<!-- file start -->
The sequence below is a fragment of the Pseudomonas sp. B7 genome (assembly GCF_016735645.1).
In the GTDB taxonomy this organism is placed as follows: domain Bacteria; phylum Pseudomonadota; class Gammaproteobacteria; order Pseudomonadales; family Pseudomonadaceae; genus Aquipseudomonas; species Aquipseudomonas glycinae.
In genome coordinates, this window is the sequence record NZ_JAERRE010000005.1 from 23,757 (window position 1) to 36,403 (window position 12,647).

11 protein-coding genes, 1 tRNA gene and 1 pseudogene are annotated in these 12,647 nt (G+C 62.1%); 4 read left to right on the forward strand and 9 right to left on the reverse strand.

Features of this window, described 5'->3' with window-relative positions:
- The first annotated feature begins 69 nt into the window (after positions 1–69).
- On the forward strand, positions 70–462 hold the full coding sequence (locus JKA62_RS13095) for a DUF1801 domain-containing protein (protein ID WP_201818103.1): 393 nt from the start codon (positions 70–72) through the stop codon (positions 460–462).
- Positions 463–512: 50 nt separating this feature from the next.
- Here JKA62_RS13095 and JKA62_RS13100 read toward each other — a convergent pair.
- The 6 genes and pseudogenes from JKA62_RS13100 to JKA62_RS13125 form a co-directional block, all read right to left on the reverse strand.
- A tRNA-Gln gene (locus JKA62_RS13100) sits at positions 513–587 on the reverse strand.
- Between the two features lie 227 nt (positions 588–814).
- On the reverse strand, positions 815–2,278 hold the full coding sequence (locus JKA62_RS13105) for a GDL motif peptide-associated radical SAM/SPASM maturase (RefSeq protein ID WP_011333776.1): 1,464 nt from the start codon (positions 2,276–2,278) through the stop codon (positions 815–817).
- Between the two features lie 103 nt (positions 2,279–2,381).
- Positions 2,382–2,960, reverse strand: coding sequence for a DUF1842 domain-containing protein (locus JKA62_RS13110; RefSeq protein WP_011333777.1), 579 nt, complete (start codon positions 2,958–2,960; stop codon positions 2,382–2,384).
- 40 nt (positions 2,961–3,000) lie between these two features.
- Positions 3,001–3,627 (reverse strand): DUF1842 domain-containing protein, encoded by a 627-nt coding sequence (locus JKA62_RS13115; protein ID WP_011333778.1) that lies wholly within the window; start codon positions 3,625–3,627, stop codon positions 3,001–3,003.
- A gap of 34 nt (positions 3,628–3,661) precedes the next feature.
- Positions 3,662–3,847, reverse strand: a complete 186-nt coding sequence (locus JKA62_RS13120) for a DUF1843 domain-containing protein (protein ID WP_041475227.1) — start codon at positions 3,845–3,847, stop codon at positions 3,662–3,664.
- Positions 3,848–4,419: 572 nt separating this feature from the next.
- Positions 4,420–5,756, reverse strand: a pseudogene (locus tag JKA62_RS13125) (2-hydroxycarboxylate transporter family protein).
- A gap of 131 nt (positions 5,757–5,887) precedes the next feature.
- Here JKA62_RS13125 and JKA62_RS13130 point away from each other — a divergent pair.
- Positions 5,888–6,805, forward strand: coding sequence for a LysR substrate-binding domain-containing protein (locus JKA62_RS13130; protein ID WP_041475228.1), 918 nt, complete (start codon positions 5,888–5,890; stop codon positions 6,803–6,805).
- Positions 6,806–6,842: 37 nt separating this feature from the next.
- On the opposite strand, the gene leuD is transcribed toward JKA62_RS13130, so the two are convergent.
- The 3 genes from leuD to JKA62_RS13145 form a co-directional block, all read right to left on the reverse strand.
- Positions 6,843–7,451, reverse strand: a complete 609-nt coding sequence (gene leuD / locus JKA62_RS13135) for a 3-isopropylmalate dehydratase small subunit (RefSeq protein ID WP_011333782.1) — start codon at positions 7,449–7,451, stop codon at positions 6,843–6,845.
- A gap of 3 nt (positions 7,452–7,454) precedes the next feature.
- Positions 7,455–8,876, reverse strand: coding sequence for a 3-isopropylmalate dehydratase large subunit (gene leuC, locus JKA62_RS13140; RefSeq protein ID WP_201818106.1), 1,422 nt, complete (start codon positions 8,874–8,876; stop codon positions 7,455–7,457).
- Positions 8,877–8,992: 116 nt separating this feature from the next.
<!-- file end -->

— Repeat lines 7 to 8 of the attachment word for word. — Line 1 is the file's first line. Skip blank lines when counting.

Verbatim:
- On the forward strand, positions 70–462 hold the full coding sequence (locus JKA62_RS13095) for a DUF1801 domain-containing protein (protein ID WP_201818103.1): 393 nt from the start codon (positions 70–72) through the stop codon (positions 460–462).
- Positions 463–512: 50 nt separating this feature from the next.